BRINGING SCIENCE TO TREATMENT

Neck and back injuries

Rugby’s effect on spine health

in Email Newsletters, Neck and back injuries

Athletes who play rugby, especially at an elite level, are at greater risk of all types of musculoskeletal injuries(1). These injuries often lead to pain or dysfunction long after the games are over, especially in retired players over 50 years old. Osteoarthritis (OA) is a common complaint, and often the onset of pain from OA... MORE

Back in action: causes and remedies for low back...

in Improve, Neck and back injuries

Lots of factors may contribute to back pain in runners. Tracy Ward explores the causes of nagging non-specific low back pain and outlines a rehabilitation program to get runners back on track. Running is one of the most popular sporting activities worldwide. Still, it carries a high injury risk in both amateur and professional athletes,... MORE

Back pain in ice skaters: How to prevent the...

in Neck and back injuries

The dramatic increase in technical difficulties in ice skating requires vigorous training. Tracy Ward explores the causes of low back pain in figure skaters and provides treatment and prevention strategies. The various forms of figure skating, singles, pairs, dance, and synchronized, all have technically challenging elements that require strength, flexibility, artistic flare, and grace. It... MORE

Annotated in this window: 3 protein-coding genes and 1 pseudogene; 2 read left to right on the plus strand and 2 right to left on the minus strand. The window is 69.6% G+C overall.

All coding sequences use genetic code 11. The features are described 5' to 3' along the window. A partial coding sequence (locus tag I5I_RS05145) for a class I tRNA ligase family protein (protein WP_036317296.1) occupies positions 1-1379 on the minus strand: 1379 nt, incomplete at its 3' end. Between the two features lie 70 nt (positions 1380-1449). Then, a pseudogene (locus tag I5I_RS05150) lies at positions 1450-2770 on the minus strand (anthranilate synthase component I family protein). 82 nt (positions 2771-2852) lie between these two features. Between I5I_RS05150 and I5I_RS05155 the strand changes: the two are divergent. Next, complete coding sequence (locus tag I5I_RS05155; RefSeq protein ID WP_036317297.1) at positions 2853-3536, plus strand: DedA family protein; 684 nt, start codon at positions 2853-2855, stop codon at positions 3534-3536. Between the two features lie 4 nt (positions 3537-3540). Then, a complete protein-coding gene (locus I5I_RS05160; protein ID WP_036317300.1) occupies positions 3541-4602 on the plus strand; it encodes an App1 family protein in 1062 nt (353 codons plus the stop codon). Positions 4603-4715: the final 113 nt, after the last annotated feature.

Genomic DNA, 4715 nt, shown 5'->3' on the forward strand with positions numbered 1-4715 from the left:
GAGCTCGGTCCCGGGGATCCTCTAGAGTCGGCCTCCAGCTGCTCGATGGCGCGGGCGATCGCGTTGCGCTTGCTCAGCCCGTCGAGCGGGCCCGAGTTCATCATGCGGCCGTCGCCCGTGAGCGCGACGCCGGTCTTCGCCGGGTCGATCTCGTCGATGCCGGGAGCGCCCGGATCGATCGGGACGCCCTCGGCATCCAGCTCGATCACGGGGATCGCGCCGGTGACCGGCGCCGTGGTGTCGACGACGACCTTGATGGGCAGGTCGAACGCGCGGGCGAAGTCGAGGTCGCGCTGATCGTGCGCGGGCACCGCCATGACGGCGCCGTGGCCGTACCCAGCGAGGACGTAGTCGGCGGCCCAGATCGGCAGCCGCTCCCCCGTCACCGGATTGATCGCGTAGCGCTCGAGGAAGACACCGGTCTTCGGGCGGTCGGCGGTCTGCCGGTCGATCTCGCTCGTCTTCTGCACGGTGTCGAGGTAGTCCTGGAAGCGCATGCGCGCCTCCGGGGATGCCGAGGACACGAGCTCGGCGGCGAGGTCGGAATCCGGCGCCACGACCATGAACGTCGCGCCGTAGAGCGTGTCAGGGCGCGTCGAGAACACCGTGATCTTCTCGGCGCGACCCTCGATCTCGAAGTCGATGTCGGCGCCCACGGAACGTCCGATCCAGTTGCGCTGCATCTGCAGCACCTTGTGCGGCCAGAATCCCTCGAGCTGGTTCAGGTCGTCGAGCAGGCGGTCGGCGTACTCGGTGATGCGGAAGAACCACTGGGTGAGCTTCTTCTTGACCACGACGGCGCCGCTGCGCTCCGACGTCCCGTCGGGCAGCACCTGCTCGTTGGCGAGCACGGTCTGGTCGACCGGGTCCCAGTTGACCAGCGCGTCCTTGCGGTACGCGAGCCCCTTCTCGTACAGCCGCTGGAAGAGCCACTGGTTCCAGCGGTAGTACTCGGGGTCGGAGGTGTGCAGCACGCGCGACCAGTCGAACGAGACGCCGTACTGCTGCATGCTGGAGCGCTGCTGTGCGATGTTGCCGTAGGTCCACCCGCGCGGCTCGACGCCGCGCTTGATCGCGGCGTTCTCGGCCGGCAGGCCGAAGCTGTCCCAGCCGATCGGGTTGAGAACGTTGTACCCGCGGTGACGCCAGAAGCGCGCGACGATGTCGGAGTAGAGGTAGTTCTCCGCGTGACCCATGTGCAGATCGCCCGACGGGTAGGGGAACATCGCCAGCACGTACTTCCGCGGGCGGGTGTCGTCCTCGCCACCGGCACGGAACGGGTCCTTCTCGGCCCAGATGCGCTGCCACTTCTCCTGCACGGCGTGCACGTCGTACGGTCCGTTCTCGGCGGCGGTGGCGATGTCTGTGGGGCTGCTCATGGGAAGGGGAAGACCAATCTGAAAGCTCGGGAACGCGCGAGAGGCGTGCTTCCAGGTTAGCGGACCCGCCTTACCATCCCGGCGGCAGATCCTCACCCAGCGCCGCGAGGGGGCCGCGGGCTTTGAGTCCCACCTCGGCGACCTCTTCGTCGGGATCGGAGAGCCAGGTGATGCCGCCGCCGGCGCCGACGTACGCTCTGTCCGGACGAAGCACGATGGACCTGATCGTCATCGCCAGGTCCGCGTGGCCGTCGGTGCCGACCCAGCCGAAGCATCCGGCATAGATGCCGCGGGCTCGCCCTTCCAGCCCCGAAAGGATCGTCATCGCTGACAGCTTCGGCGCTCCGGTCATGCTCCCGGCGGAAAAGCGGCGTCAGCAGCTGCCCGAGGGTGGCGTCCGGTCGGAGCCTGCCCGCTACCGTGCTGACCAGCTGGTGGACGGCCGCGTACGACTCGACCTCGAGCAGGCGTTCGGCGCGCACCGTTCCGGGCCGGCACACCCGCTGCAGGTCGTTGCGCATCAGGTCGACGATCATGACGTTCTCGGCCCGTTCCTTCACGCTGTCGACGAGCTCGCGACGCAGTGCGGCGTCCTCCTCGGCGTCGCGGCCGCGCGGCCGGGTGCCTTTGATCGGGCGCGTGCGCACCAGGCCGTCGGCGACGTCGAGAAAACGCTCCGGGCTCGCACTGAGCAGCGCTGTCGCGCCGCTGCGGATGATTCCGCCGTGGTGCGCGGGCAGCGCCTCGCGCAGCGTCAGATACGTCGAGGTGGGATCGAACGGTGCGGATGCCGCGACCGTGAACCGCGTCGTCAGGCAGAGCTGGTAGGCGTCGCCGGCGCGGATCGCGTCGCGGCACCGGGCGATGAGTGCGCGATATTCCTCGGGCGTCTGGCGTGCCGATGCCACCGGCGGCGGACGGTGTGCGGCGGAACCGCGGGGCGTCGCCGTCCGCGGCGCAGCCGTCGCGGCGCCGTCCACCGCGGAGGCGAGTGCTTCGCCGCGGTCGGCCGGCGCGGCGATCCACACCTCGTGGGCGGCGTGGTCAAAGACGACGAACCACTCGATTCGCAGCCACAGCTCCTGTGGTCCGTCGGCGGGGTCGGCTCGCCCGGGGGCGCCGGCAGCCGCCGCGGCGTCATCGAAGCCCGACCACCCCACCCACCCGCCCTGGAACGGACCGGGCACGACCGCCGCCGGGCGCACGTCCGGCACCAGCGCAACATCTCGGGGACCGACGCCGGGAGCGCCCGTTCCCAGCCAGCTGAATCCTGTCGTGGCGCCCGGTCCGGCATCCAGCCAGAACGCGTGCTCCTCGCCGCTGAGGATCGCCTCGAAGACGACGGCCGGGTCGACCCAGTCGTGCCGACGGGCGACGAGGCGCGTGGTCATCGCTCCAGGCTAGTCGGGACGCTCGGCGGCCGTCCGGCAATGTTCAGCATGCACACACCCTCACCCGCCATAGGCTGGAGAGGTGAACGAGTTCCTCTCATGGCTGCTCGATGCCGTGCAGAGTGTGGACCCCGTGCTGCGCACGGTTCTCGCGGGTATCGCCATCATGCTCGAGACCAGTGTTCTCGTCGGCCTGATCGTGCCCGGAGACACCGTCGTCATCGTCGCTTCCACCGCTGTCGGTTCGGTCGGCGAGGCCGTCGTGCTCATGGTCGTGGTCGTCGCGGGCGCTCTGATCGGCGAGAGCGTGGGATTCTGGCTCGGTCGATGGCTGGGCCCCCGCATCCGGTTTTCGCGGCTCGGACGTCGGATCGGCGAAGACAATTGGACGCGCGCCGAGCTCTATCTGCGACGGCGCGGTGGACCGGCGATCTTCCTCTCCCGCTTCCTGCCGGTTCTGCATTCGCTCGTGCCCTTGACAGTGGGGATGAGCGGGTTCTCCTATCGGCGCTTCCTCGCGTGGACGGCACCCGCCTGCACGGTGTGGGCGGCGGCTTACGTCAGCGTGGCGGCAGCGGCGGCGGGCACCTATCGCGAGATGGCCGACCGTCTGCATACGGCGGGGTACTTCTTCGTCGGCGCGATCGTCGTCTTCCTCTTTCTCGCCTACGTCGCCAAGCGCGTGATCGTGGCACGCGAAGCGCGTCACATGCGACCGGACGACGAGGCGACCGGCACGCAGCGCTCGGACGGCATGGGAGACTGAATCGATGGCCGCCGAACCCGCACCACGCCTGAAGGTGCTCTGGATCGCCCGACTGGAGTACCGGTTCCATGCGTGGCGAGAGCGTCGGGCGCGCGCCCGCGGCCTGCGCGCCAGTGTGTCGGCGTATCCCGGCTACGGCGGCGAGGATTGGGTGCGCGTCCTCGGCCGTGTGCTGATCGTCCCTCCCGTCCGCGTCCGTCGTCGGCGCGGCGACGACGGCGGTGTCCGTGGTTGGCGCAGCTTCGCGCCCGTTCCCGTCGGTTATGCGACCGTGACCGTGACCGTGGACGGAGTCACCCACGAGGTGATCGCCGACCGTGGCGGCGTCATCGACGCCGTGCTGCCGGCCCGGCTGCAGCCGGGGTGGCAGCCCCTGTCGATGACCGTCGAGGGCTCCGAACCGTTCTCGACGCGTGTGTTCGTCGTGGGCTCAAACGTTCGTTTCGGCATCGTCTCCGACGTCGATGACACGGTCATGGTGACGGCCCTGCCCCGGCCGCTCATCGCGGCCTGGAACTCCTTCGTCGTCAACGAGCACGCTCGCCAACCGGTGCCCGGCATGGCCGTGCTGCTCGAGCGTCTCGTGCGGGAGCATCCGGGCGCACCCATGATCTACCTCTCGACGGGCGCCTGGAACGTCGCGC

Lumbar transverse process fracture in sport: rare or...

in Diagnose & Treat, Neck and back injuries

Fractures of the lumbar transverse process can occur during a sporting activity and may be more common than thought. Andrew Hamilton explains and provides some guidelines for clinicians. Most of the reported transverse process fractures (TPFs) result from high-impact traumas, such as traffic accidents(1-4). The high-energy traumas that cause TPF fractures usually also result in... MORE

Lumbar spondylolysis in adolescent athletes: breaking the curse!

in Diagnose & Treat, Musculoskeletal injuries, Neck and back injuries

Pat Gilham considers the etiology, diagnosis and conservative treatment options for younger athletes with lumbar spondylosis. Spondylolysis is a fracture at the pars interarticularis of a vertebra. In the general population, the incidence of spondylolysis as a cause of low back pain is around 6% in adults and 4.4% in the paediatric population(1). However, in adolescent athletes,... MORE

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